Loss‐of‐function mutations in the ALPL gene presenting with adult onset osteoporosis and low serum concentrations of total alkaline phosphatase

Nerea Alonso, Beatriz Larraz‐Prieto, Kathryn Berg, Zoe Lambert, Paul Redmond, Sarah E Harris, Ian J Deary, Carys Pugh, James Prendergast, Stuart H Ralston

Research output: Contribution to journalArticlepeer-review

Abstract

Hypophosphatasia (HPP) is a rare inherited disorder characterized by rickets and low circulating concentrations of total alkaline phosphatase (ALP) caused by mutations in ALPL. Severe HPP presents in childhood but milder forms can present in adulthood. The prevalence and clinical features of adult HPP are poorly defined. The aim of this study was to evaluate the prevalence and clinical significance of low serum total alkaline phosphatase (ALP) levels in a clinic‐based population of adult osteoporotic patients. We searched for patients with low ALP in a cohort of 3285 patients referred to an osteoporosis clinic over a 10‐year period and performed mutation screening of ALPL in those with low ALP (≤40 U/L) on two or more occasions. These individuals were matched with four clinic controls with a normal ALP. We also evaluated the prevalence of low ALP and ALPL mutations in 639 individuals from the general population from the same region. We identified 16/3285 (0.49%) clinic patients with low ALP and 14 (87.5%) had potentially pathogenic variants in ALPL. Eight of these individuals were heterozygous for mutations previously described in HPP and 2 were heterozygous for novel mutations (p.Arg301Trp and p.Tyr101X). These mutations were not found in clinic controls or in the general population. Eight patients with low ALP, including 4 with ALPL mutations, were treated with bisphosphonates for an average of 6.5 years. In these individuals, the rate of fractures during treatment was comparable to that in normal ALP clinic controls who were treated with bisphosphonates. We conclude that heterozygous loss‐of‐function mutations in ALPL are common in osteoporosis patients with low ALP. Further studies are required to determine how best these individuals should be treated.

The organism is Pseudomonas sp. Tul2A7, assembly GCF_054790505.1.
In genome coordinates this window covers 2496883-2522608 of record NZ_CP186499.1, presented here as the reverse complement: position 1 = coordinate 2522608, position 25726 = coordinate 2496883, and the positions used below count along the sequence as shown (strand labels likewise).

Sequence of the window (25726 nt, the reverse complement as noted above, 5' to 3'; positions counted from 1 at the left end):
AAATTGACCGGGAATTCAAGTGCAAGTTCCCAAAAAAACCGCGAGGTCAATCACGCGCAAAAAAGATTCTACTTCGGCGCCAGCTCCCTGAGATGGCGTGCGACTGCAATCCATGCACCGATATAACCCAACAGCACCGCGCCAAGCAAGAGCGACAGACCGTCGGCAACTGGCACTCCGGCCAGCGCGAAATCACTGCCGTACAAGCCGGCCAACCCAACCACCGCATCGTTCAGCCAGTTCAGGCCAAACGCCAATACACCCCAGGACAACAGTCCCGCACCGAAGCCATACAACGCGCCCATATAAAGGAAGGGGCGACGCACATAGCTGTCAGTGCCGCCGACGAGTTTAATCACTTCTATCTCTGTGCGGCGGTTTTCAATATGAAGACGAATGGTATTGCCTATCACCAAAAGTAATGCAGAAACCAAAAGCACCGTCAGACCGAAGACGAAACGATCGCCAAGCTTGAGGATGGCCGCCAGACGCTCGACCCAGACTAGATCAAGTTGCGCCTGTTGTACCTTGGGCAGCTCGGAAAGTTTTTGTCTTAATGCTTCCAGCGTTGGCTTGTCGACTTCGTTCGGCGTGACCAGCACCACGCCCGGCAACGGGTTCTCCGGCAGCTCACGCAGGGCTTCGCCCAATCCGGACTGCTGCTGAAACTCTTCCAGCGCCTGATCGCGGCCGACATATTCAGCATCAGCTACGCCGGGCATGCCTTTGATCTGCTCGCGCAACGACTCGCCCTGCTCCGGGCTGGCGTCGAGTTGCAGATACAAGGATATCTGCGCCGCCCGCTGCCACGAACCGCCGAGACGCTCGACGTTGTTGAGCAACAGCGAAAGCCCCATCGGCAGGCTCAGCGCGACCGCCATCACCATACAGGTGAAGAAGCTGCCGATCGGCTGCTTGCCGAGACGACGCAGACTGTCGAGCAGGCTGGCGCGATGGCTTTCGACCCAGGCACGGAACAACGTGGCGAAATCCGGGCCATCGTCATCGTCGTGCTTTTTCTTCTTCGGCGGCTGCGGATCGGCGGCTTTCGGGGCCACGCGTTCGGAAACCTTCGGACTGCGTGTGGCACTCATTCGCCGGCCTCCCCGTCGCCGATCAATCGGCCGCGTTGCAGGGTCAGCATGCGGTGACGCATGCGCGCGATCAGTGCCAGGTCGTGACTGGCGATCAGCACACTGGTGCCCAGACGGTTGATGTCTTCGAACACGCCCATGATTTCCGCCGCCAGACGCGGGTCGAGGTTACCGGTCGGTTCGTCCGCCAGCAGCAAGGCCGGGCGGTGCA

Original languageEnglish
Pages (from-to)657-661
Number of pages4
JournalJournal of Bone and Mineral Research
Volume35
Issue number4
Early online date2 Dec 2019
DOIs
Publication statusPublished - 8 Apr 2020

Keywords

  • hypophosphatasia
  • ALPL variants
  • alkaline phosphatase
  • osteoporosis
  • bisphospphonates

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